James Gignac

Lead Midwest energy analyst

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James Gignac is lead Midwest energy analyst for the Climate & Energy program at the Union of Concerned Scientists. Prior to joining UCS, Mr. Gignac served as environmental and energy counsel and as assistant attorney general to the Illinois Attorney General. Mr. Gignac earned a JD from Harvard Law School, and a BA in history and political science from Albion College. See his full bio.

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Photo: Terry Johnston/Wikimedia Commons

What to Watch for in Michigan’s State of the State Speech

Next Tuesday, Governor Gretchen Whitmer will give her first State of the State address as Michigan’s chief executive officer. It is a key opportunity for her to address climate change, infrastructure needs, and clean energy and water—all priorities Governor Whitmer emphasized during last year’s campaign.

Here’s what to look for.

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Photo: Terry Johnston/Wikimedia Commons
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Electric Utility Resource Plans Are Critical to the Midwest’s Energy Future

At least 30 states will see at least one electric utility with a resource plan in 2019, including states with an expected ruling on an already-filed plan. The Union of Concerned Scientists (UCS) is a participating stakeholder in resource planning dockets in both Michigan and Minnesota and is applying our technical expertise in partnership with local coalition advocates working with affected communities. Let’s dig into what exactly resource plans are, why they matter, and what to look for in these Midwest states as electric utilities develop and seek approval for their resource plans. Read more >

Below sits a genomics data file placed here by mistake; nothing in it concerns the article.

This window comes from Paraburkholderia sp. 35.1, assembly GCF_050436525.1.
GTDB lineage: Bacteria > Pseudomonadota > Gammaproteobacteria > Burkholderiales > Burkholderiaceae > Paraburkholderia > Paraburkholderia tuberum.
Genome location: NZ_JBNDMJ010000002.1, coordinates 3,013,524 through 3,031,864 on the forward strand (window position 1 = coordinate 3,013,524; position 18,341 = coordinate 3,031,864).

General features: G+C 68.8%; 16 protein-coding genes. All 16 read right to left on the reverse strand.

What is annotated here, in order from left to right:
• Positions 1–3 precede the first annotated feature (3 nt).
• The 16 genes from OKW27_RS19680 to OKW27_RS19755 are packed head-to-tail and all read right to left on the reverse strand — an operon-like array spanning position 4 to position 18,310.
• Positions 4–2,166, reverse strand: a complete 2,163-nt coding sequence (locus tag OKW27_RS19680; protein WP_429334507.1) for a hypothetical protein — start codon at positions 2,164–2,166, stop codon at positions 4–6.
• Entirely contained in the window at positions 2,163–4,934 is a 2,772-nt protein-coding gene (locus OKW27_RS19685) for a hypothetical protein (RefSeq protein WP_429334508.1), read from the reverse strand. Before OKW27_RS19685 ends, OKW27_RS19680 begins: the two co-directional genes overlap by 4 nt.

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Dear New Midwest Governors: The Green New Deal and You

Getting traction on Green New Deal policies at the federal level won’t be easy—but new governors in the Midwest can make progress on climate and economic priorities right away. Here’s how.

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Photo: Andreas Gücklhorn/unsplash
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Photo: Montgomery County Planning Commission

What the New UCS Report on Nuclear Plants Means for Illinois

Today UCS released a new report entitled The Nuclear Power Dilemma that examines the economic viability and performance of most of the 60 nuclear power plants operating in the United States as of July 2018. The report also analyzes what electric generating resources are likely to replace these nuclear plants if some of them were to abruptly retire from service. So what did the report find and what does it mean for a state with so much nuclear power like Illinois? Read more >

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More than 150 Lake County residents march to call on NRG Energy to set a retirement date for its coal-fired-power plant. Waukegan, near NRG coal plant, November 2015. Photo by Karen Long MacLeod for CPLC

Unmasking the Waukegan Coal Plant Reliability Myth

Last week UCS released a new report entitled Soot to Solar: Illinois’ Clean Energy Transition. Among our key findings was that the coal-burning power plant owned by NRG in Waukegan, Illinois, can be retired with no impact on electric grid reliability. When asked about our report, NRG implied similar sentiments as the above in saying it hadn’t had the opportunity to review our study or our “assumptions on impact to grid reliability.” In this post, I highlight Soot to Solar’s analysis of electric reliability and retiring the Waukegan plant to further explain our process and what we found. Read more >

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